Running With a Vision: Seeing Him who is Invisible

Hebrews eleven enshrines men and women of faith who all died in faith without receiving the things promised. The bible tells us that they saw them and welcomed them from a distance because they never lost their vision of a better place, a heavenly home (Hebrews 11:13-16).  Some of these men and women are called men and women of faith today for different reasons. For example we remember Abraham’s faith because of the wealth, comfort and security he had as a result of his sacrificial giving of Isaac to God. But we must also be strong in mentioning that Abraham “was looking forward to the city that has foundations, whose designer and builder is God” (Hebrews 11:10). We know how Joseph became Prime Minister of Egypt but we must also remind ourselves that he did not use that position to build a personal kingdom. Also we must talk about his future hope and his confidence that God would redeem his people through the exodus and lead them to the Promised Land, and about his giving directions that, at that time they should carry his bones.

Most of us in the church are part of the 60% of Zambians living in poverty. We find it difficult to relate to the faith which led Moses to give up his position in the palace. By faith, Moses knew that wealth and prestige were momentary pleasures. How many Christians living in extreme poverty would refuse adoption by Pharaoh? How many of you serving as guardians of orphans would love the chance to have Pharaoh as a foster parent to those children. Before you answer this remember all of the money you are trying to raise for school fees in this month. Moses says Hebrews, “persevered because he saw him who is invisible.”   When the truth dawned Moses refused be known as the son of Pharaoh’s daughter.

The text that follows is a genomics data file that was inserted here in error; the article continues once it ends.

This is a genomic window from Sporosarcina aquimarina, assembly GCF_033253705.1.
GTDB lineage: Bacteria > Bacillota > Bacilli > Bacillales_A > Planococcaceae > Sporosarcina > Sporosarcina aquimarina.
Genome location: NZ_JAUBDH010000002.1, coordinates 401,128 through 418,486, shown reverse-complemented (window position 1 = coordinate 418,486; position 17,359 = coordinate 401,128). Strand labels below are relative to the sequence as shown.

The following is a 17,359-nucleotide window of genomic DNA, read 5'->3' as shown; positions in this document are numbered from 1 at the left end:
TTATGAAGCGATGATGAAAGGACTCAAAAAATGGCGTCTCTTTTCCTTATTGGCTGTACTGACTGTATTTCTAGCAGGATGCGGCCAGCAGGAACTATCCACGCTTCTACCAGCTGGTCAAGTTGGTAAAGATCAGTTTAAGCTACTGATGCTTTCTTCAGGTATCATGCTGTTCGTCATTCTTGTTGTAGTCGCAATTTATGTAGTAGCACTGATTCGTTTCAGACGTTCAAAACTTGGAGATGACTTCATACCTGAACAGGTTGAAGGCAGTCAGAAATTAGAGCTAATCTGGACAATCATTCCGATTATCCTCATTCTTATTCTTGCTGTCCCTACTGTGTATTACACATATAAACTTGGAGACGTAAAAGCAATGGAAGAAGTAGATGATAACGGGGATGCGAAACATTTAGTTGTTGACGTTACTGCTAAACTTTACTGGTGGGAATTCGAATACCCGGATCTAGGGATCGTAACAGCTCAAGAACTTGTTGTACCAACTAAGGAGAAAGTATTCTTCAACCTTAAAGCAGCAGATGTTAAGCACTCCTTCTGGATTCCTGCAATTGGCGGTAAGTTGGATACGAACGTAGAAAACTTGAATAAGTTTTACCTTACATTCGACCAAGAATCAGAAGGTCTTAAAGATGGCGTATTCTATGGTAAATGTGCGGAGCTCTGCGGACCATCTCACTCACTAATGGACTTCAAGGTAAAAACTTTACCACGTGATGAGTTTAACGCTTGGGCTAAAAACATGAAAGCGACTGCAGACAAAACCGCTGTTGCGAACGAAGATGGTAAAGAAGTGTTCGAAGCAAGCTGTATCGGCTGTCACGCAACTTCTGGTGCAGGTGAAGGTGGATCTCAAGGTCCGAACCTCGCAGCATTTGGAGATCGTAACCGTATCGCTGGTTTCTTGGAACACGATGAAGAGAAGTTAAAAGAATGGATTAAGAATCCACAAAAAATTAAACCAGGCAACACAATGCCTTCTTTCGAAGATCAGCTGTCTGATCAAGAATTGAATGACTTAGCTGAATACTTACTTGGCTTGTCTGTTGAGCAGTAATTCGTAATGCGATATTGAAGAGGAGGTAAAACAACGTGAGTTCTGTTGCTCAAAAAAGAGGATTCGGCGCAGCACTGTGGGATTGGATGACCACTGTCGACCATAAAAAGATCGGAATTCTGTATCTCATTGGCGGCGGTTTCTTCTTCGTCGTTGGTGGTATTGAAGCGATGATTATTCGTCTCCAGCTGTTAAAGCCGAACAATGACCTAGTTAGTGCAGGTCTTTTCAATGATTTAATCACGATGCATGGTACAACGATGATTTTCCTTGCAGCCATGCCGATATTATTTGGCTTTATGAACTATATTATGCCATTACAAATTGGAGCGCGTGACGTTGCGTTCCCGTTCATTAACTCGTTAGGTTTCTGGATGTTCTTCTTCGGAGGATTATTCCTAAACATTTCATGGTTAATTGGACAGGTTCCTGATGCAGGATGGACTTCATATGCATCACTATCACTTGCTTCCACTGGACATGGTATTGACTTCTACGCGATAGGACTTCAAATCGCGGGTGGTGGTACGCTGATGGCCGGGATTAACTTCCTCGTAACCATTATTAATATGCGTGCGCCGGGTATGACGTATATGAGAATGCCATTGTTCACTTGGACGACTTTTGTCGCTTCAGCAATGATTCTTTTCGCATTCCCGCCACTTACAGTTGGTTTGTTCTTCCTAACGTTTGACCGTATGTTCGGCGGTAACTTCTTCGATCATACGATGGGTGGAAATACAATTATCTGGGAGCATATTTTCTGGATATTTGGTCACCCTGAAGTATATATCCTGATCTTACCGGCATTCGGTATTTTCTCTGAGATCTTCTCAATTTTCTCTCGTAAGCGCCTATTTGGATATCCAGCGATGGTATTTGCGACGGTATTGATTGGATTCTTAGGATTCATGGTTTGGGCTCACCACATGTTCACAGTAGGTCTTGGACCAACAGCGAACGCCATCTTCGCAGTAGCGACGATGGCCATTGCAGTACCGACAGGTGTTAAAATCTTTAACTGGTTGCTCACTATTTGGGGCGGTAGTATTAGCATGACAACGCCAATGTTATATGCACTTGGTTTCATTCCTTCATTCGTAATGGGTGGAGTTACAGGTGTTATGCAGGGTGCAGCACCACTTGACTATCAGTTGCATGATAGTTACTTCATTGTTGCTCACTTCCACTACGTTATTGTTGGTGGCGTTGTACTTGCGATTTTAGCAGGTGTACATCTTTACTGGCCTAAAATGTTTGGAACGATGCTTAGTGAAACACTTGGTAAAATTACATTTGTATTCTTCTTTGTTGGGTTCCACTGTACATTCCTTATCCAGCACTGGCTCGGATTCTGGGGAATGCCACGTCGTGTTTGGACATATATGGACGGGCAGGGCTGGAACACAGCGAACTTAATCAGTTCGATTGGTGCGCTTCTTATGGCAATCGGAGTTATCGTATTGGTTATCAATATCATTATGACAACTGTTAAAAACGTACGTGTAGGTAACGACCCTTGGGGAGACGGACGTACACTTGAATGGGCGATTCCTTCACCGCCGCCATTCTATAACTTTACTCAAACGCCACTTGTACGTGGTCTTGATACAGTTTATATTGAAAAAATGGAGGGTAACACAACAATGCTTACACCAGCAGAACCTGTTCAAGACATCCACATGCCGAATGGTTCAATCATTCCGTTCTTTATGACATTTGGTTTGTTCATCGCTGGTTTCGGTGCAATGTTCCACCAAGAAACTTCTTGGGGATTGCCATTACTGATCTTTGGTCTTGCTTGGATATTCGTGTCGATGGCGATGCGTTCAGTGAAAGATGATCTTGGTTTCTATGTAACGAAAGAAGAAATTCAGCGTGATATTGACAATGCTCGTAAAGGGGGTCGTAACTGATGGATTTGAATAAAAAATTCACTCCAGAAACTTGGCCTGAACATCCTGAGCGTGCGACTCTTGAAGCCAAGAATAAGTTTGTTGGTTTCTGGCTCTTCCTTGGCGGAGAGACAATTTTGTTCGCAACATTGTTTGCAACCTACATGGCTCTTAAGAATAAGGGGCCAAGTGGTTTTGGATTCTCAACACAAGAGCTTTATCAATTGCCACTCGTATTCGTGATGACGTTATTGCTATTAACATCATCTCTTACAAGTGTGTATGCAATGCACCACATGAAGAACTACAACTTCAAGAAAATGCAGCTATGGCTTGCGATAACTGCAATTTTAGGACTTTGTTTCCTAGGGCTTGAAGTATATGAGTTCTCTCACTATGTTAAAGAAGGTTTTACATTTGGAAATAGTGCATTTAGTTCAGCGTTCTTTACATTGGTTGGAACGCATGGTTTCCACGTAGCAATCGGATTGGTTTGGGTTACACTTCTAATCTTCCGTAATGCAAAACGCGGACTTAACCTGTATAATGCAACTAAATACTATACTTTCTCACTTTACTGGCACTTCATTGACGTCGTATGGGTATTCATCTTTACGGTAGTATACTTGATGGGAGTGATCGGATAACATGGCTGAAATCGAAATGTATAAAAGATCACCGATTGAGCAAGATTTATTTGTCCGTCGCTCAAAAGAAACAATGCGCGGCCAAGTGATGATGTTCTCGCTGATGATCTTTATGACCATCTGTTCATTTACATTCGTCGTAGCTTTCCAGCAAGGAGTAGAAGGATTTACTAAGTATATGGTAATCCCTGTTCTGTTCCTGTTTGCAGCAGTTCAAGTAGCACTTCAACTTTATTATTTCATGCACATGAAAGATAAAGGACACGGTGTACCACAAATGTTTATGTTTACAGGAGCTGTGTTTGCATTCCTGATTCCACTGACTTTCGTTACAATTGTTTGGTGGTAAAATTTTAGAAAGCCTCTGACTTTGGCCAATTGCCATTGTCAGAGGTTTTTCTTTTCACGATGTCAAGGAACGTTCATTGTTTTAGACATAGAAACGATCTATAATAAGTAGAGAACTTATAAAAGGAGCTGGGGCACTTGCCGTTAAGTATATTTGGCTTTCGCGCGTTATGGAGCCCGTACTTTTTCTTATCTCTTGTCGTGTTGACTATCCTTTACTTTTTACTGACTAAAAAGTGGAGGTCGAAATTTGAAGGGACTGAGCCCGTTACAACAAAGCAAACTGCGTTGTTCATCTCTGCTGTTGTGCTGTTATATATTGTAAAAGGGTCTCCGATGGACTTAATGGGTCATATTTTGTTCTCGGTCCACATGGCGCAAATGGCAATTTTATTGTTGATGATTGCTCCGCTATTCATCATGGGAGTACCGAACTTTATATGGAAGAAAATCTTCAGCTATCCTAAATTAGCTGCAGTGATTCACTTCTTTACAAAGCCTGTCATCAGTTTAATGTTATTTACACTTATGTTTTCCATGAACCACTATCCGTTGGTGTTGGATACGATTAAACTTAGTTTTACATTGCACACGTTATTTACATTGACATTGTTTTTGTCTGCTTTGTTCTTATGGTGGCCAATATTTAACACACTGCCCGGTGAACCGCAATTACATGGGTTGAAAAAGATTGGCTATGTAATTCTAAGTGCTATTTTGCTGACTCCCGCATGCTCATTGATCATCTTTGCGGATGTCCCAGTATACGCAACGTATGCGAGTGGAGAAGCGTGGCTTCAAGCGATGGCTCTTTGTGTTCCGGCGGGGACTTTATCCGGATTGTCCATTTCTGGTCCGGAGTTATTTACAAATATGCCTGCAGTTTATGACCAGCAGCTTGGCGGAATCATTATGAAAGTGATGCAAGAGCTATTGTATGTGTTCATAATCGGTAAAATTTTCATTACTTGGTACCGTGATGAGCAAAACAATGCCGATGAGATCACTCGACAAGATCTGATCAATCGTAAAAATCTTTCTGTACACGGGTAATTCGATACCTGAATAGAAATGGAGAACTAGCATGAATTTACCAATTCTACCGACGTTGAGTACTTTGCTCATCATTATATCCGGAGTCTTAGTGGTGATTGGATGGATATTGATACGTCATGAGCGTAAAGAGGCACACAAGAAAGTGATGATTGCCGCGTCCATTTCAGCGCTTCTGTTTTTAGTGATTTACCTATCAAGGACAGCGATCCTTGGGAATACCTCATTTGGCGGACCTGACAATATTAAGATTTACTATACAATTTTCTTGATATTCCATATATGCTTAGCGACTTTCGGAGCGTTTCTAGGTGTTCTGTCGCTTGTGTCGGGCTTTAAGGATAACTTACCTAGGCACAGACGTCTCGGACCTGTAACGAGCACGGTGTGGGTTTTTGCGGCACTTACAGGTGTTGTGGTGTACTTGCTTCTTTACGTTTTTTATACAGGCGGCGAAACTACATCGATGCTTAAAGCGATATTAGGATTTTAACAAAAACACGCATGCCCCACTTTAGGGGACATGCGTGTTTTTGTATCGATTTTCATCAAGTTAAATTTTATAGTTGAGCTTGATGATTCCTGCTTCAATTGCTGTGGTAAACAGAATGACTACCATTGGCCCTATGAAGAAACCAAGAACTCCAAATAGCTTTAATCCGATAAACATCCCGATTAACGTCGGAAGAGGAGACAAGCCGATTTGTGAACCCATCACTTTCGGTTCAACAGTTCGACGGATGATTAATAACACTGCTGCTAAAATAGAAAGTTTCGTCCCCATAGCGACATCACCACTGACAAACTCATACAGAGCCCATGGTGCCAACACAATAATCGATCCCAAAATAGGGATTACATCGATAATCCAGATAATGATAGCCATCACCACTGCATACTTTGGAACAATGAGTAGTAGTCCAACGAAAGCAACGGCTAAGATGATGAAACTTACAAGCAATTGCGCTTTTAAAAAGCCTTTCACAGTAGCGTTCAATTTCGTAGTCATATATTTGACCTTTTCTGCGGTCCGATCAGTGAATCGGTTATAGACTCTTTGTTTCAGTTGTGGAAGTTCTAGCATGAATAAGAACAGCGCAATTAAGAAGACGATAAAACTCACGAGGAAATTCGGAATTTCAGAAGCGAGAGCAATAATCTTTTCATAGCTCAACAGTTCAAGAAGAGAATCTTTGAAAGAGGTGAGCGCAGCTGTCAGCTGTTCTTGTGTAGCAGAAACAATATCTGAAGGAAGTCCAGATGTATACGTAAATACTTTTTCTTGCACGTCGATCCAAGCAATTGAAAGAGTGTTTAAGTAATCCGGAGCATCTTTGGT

Abraham, Joseph, Daniel, Ruth and Esther are examples of people whom God blessed with material blessings. If they lived today they would probably be driving expensive vehicles, living in beautiful houses and sending their children to the best schools in town. There is nothing wrong with having material blessings. What is wrong is to think that your blessings are the only basis for you to be considered into Hebrews 11. The leaders in Hebrews are commended for their faith because: they conquered kingdoms, shut mouths of lions, administered justice, were jeered and flogged, chained and put in prison, stoned and sawed in two. They went about in sheepskins. They were destitute, persecuted and mistreated. It does not matter what your status in society, what matters is whether you have seen him who is invisible and your actions are directed by faith, hope, obedience and endurance.

The leaders in Hebrews 11 died in faith. They did not receive the tangible fulfillment of God’s promises, although they did see them from a distance. Their journey was all about a vision that was inspired by seeing the invisible future. Those mentioned as people of faith demonstrate to us the nature and possibilities of faith for believers in every generation. Whether we are called to be politicians, farmers, military, business, judiciary, teachers, nurses or homemakers, the example of Hebrews 11 is for us. And, in order to stay in the race of faith, we must fix our eyes on Jesus. Because He realized perfect faith from start to finish, he fulfilled God’s promises for all who believe, giving faith a basis by his enduring the cross and scorning its shame.

Lawrence Temfwe

(Extracts from a message preached at Bread of Life ChankuteNdola  rural)